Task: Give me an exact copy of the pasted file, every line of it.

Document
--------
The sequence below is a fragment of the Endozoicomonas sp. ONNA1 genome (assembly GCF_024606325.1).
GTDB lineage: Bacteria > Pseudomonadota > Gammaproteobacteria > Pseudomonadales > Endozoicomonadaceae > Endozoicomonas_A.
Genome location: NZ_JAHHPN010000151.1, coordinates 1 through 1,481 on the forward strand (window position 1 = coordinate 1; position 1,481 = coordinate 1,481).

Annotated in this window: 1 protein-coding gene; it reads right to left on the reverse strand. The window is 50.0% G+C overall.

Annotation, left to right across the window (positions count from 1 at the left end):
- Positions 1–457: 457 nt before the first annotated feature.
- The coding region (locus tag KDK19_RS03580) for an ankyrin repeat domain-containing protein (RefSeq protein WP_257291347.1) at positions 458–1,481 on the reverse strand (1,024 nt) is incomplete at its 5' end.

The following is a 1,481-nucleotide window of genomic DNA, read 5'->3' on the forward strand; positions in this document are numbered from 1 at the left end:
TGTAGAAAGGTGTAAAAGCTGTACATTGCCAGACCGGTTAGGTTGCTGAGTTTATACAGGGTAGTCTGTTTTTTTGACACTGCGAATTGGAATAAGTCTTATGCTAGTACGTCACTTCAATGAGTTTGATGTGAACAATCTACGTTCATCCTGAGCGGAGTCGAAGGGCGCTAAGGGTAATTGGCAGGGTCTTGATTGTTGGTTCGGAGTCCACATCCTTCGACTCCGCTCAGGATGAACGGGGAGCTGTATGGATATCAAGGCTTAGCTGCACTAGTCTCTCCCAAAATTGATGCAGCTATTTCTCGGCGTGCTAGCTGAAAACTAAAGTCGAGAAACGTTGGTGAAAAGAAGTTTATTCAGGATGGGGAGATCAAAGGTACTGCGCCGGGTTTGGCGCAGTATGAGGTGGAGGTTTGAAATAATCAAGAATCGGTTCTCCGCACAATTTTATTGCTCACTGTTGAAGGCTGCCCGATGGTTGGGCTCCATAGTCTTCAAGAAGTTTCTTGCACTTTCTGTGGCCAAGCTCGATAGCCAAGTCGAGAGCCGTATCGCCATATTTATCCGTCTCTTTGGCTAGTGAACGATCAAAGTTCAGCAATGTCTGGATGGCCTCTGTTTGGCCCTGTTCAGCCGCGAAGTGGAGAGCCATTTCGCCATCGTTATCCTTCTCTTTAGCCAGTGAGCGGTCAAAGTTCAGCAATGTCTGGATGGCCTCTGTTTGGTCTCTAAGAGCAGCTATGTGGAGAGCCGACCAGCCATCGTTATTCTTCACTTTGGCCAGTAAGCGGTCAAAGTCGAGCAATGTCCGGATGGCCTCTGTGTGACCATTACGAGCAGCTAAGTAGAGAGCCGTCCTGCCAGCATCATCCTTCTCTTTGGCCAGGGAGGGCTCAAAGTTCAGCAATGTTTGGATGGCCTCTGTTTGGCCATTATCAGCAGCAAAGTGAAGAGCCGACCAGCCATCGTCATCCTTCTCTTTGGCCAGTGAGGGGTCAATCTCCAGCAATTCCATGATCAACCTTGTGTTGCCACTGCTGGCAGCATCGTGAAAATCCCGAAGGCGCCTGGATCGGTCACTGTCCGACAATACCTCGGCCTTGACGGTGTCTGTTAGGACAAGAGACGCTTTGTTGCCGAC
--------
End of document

The sequence below is a fragment of the Endozoicomonas sp. ONNA1 genome (assembly GCF_024606325.1).
GTDB lineage: Bacteria > Pseudomonadota > Gammaproteobacteria > Pseudomonadales > Endozoicomonadaceae > Endozoicomonas_A.
Genome location: NZ_JAHHPN010000151.1, coordinates 1 through 1,481 on the forward strand (window position 1 = coordinate 1; position 1,481 = coordinate 1,481).

Annotated in this window: 1 protein-coding gene; it reads right to left on the reverse strand. The window is 50.0% G+C overall.

Annotation, left to right across the window (positions count from 1 at the left end):
- Positions 1–457: 457 nt before the first annotated feature.
- The coding region (locus tag KDK19_RS03580) for an ankyrin repeat domain-containing protein (RefSeq protein WP_257291347.1) at positions 458–1,481 on the reverse strand (1,024 nt) is incomplete at its 5' end.

The following is a 1,481-nucleotide window of genomic DNA, read 5'->3' on the forward strand; positions in this document are numbered from 1 at the left end:
TGTAGAAAGGTGTAAAAGCTGTACATTGCCAGACCGGTTAGGTTGCTGAGTTTATACAGGGTAGTCTGTTTTTTTGACACTGCGAATTGGAATAAGTCTTATGCTAGTACGTCACTTCAATGAGTTTGATGTGAACAATCTACGTTCATCCTGAGCGGAGTCGAAGGGCGCTAAGGGTAATTGGCAGGGTCTTGATTGTTGGTTCGGAGTCCACATCCTTCGACTCCGCTCAGGATGAACGGGGAGCTGTATGGATATCAAGGCTTAGCTGCACTAGTCTCTCCCAAAATTGATGCAGCTATTTCTCGGCGTGCTAGCTGAAAACTAAAGTCGAGAAACGTTGGTGAAAAGAAGTTTATTCAGGATGGGGAGATCAAAGGTACTGCGCCGGGTTTGGCGCAGTATGAGGTGGAGGTTTGAAATAATCAAGAATCGGTTCTCCGCACAATTTTATTGCTCACTGTTGAAGGCTGCCCGATGGTTGGGCTCCATAGTCTTCAAGAAGTTTCTTGCACTTTCTGTGGCCAAGCTCGATAGCCAAGTCGAGAGCCGTATCGCCATATTTATCCGTCTCTTTGGCTAGTGAACGATCAAAGTTCAGCAATGTCTGGATGGCCTCTGTTTGGCCCTGTTCAGCCGCGAAGTGGAGAGCCATTTCGCCATCGTTATCCTTCTCTTTAGCCAGTGAGCGGTCAAAGTTCAGCAATGTCTGGATGGCCTCTGTTTGGTCTCTAAGAGCAGCTATGTGGAGAGCCGACCAGCCATCGTTATTCTTCACTTTGGCCAGTAAGCGGTCAAAGTCGAGCAATGTCCGGATGGCCTCTGTGTGACCATTACGAGCAGCTAAGTAGAGAGCCGTCCTGCCAGCATCATCCTTCTCTTTGGCCAGGGAGGGCTCAAAGTTCAGCAATGTTTGGATGGCCTCTGTTTGGCCATTATCAGCAGCAAAGTGAAGAGCCGACCAGCCATCGTCATCCTTCTCTTTGGCCAGTGAGGGGTCAATCTCCAGCAATTCCATGATCAACCTTGTGTTGCCACTGCTGGCAGCATCGTGAAAATCCCGAAGGCGCCTGGATCGGTCACTGTCCGACAATACCTCGGCCTTGACGGTGTCTGTTAGGACAAGAGACGCTTTGTTGCCGAC